Why? Why do we allow this charade to go on? These people are supposed to be our peers, not our lords. Why do we have incredibly extravagent state dinners for foreign dignitaries? Does the posh and pomp really make diplomacy easier or is it simply a hold over from the very traditions of royalty and aristocracy that our country supposedly escaped?

  3. Maniakes says:

    The White House has an office staff of over 400 people, not counting security and household staff. Even apart from state dinners, it’s not unreasonable for them to have an in-house cafeteria staff large enough to have specialized chefs.

  4. Tlaloc says:

    The White House has an office staff of over 400 people, not counting security and household staff. Even apart from state dinners, it’s not unreasonable for them to have an in-house cafeteria staff large enough to have specialized chefs.

    The site I work at has a few thousand employees. We have two cafeterias. That’s perfectly reasonable. We do not have multiple four star chefs on staff. That would be insane. Having one dedicated to pastries would be beyond insane.

    You can read about the previous Pastry chef (and his dedicated pastry kitchen!) here:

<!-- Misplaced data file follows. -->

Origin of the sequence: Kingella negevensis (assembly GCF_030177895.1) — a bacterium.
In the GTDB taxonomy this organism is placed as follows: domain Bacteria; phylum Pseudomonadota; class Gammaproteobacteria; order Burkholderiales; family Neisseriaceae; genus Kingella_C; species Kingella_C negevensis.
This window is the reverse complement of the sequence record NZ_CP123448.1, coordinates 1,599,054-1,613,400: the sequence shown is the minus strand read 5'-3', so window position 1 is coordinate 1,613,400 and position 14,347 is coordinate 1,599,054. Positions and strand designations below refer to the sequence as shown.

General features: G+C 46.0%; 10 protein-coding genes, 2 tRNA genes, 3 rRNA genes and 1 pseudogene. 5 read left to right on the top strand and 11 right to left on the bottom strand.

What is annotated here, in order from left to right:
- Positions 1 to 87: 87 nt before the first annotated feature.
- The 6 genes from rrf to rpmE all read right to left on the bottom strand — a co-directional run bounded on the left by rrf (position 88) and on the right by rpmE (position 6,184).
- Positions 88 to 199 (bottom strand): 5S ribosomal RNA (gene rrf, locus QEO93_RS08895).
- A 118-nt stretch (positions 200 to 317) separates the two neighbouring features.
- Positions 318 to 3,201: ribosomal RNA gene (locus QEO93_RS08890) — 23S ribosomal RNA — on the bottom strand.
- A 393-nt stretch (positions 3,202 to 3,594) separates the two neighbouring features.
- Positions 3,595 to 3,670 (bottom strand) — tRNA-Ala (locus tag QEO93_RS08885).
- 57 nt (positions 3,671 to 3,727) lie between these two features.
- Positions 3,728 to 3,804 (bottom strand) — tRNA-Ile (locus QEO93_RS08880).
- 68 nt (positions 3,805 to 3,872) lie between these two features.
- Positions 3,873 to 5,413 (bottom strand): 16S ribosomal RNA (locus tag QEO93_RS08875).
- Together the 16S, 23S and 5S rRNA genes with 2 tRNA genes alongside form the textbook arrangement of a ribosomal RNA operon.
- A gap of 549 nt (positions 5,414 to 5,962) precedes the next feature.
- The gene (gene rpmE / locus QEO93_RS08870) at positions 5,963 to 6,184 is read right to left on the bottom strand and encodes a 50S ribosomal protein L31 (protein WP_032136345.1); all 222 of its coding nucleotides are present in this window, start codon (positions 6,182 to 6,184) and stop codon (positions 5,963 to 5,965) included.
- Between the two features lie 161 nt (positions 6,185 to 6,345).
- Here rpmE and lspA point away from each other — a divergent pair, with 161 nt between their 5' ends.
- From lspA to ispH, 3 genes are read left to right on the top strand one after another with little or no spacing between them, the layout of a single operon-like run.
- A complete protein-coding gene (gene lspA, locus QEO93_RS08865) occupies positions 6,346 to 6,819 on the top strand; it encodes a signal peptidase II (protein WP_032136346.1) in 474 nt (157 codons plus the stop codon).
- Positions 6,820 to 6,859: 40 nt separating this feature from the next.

http://www.whitehouse.gov/chef/

  5. I don’t really mind high officials having motorcades and jets. However, I think it might be a good idea to put a minimum-wage worker in the seat begind the high official, and have him whisper stuff in his ear like “Remember that you put your pants on one leg at a time too.”

  6. Wayne says:

    I agree that the government especially the congress and the executive branch have gone overboard on many of these extravagant spending habits.

    An emergency vehicle or motorcade going through a red light is not necessary against the law. Neither is having a green light means someone can blast through an intersection without caution. It is a driver responsibility to watch for emergency vehicles among others things. Who was at fault or was law-abiding at this particular accident? There is not enough information to know. Anyone with the given information who claims otherwise is full of B.S.